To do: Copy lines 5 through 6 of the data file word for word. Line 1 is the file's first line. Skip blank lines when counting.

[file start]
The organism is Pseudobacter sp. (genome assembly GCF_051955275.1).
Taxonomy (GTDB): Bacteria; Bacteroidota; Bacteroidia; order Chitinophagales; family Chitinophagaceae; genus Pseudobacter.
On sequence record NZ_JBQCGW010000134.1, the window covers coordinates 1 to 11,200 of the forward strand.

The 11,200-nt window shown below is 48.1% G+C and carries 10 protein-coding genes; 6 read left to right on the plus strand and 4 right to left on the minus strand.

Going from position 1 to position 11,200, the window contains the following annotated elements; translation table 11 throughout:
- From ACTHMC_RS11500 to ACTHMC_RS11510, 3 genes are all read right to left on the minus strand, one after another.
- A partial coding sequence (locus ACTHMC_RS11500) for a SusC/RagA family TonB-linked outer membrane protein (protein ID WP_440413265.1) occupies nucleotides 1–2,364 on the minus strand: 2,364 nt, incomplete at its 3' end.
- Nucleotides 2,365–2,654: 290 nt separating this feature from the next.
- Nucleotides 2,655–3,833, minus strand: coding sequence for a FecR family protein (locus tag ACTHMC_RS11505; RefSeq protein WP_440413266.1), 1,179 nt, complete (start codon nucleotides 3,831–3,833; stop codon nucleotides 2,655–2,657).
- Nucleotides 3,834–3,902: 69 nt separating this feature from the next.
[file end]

Going from position 1 to position 11,200, the window contains the following annotated elements; translation table 11 throughout:
- From ACTHMC_RS11500 to ACTHMC_RS11510, 3 genes are all read right to left on the minus strand, one after another.